Oh Rachael- Your friend is so blessed to have so many mammas helping her out! This sickest I have ever been is when I developed an infection a few days after Claire’s birth. I remember very little because my fever hit 106-. What I also remember was how hard and stressful that time was for Scott and I. We were so isolated and alone and we had nobody close by to help in significant ways. I know if we were living in Durango at that time I would have had the love and support you all are giving your friend. It is wonderful!!! I think it is a truly amazing aspect of this community- the proactive help people give those in crisis.

    As for Cole being short—we all have our painful doubts and fears about our kids. Occasionally they just get all up in our thoughts clouding the truth we know about them- that they are exactly who they are meant to be. My Kathryn, is the tallest kid in her class. She is quite possibly the heaviest too. She was 10lbs 11 oz when she was born and I react in the same way when I hear people tell me how tall she is. They act surprised she is only 8. I know its innocent on their part, but for me it is hard and brings up so many concerns about her being “too big” – outside of what our society views as beautiful.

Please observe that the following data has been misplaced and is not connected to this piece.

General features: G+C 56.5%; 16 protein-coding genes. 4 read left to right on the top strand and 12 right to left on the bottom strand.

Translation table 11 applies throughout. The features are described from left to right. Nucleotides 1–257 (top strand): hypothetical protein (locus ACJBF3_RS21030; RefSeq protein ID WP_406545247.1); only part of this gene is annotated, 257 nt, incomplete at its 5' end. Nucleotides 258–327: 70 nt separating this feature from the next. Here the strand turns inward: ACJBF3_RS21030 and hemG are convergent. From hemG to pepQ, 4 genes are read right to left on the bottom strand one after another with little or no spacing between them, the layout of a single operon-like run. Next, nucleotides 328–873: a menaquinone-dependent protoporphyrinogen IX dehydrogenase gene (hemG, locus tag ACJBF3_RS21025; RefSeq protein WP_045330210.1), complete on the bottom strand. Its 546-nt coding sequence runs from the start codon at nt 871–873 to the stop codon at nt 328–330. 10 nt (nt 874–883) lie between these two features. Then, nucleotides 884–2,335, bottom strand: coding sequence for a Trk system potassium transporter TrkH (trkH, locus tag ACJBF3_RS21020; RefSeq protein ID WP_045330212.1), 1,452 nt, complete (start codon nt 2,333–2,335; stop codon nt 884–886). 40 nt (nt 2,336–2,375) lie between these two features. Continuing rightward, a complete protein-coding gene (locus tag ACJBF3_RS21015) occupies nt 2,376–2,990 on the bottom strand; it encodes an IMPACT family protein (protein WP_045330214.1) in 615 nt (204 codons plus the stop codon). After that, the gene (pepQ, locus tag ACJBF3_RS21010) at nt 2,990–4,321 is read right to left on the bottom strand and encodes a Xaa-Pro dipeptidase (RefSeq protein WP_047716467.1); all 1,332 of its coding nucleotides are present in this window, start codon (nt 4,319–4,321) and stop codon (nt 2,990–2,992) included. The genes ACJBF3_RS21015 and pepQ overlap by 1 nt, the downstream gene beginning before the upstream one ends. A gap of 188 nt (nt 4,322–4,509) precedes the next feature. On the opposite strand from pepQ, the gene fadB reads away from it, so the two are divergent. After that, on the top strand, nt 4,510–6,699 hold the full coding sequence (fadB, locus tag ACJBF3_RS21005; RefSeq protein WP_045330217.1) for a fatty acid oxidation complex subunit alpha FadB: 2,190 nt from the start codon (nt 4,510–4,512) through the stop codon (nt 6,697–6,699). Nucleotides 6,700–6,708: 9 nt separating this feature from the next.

Yet, what I really know is that she is perfect and that she will be okay and that her being different teaches me things I need to know.

  3. February 2, 2011 10:19 am

    What a great post! So full of life-affirming warmth! I am brought to tears by the coming together of your community. Whenever I hear of groups of people pulling together for common good, it gets me every time! I remember a time in our little community, just AFTER I stopped lactating that a man needed milk for his newborn, whose mother had died just days after giving birth. It killed me that I couldn’t help feed that baby! And the snippets of your life are really sweet! I love that you stay true to local food in the midst of winter! Col’s size does matter. I get what you mean about that. But in my opinion, it’s nothing to lose tooth enamel over… He is who he is – and is a huge miracle, no matter how tall he is!